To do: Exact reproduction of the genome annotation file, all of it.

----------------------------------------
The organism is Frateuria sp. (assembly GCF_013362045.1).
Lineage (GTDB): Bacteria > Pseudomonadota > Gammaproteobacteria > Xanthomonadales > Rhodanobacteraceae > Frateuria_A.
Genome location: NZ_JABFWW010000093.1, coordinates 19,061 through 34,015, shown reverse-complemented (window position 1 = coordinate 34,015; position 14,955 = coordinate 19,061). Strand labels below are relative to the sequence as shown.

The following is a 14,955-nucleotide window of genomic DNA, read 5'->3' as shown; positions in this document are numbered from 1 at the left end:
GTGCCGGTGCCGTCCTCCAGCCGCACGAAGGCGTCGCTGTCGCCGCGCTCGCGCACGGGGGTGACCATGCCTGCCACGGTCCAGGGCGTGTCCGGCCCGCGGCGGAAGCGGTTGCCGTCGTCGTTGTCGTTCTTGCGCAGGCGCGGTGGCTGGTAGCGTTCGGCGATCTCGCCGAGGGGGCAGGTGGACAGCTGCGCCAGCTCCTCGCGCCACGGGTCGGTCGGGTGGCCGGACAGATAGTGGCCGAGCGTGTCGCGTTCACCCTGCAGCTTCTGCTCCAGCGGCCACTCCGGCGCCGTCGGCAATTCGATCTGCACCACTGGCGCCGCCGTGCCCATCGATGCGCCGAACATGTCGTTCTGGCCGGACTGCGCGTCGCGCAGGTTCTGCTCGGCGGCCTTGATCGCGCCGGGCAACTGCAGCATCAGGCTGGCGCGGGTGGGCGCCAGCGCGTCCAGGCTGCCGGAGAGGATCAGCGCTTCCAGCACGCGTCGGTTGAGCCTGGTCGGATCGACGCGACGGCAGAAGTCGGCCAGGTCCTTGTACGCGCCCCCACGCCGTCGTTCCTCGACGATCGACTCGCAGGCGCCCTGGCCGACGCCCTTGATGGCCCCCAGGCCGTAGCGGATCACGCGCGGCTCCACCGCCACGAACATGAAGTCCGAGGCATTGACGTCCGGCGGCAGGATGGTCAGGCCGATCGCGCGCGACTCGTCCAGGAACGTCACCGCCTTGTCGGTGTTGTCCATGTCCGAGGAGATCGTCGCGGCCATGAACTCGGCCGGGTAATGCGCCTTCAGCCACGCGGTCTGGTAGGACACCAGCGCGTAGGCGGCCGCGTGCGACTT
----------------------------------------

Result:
The organism is Frateuria sp. (assembly GCF_013362045.1).
Lineage (GTDB): Bacteria > Pseudomonadota > Gammaproteobacteria > Xanthomonadales > Rhodanobacteraceae > Frateuria_A.
Genome location: NZ_JABFWW010000093.1, coordinates 19,061 through 34,015, shown reverse-complemented (window position 1 = coordinate 34,015; position 14,955 = coordinate 19,061). Strand labels below are relative to the sequence as shown.

The following is a 14,955-nucleotide window of genomic DNA, read 5'->3' as shown; positions in this document are numbered from 1 at the left end:
GTGCCGGTGCCGTCCTCCAGCCGCACGAAGGCGTCGCTGTCGCCGCGCTCGCGCACGGGGGTGACCATGCCTGCCACGGTCCAGGGCGTGTCCGGCCCGCGGCGGAAGCGGTTGCCGTCGTCGTTGTCGTTCTTGCGCAGGCGCGGTGGCTGGTAGCGTTCGGCGATCTCGCCGAGGGGGCAGGTGGACAGCTGCGCCAGCTCCTCGCGCCACGGGTCGGTCGGGTGGCCGGACAGATAGTGGCCGAGCGTGTCGCGTTCACCCTGCAGCTTCTGCTCCAGCGGCCACTCCGGCGCCGTCGGCAATTCGATCTGCACCACTGGCGCCGCCGTGCCCATCGATGCGCCGAACATGTCGTTCTGGCCGGACTGCGCGTCGCGCAGGTTCTGCTCGGCGGCCTTGATCGCGCCGGGCAACTGCAGCATCAGGCTGGCGCGGGTGGGCGCCAGCGCGTCCAGGCTGCCGGAGAGGATCAGCGCTTCCAGCACGCGTCGGTTGAGCCTGGTCGGATCGACGCGACGGCAGAAGTCGGCCAGGTCCTTGTACGCGCCCCCACGCCGTCGTTCCTCGACGATCGACTCGCAGGCGCCCTGGCCGACGCCCTTGATGGCCCCCAGGCCGTAGCGGATCACGCGCGGCTCCACCGCCACGAACATGAAGTCCGAGGCATTGACGTCCGGCGGCAGGATGGTCAGGCCGATCGCGCGCGACTCGTCCAGGAACGTCACCGCCTTGTCGGTGTTGTCCATGTCCGAGGAGATCGTCGCGGCCATGAACTCGGCCGGGTAATGCGCCTTCAGCCACGCGGTCTGGTAGGACACCAGCGCGTAGGCGGCCGCGTGCGACTT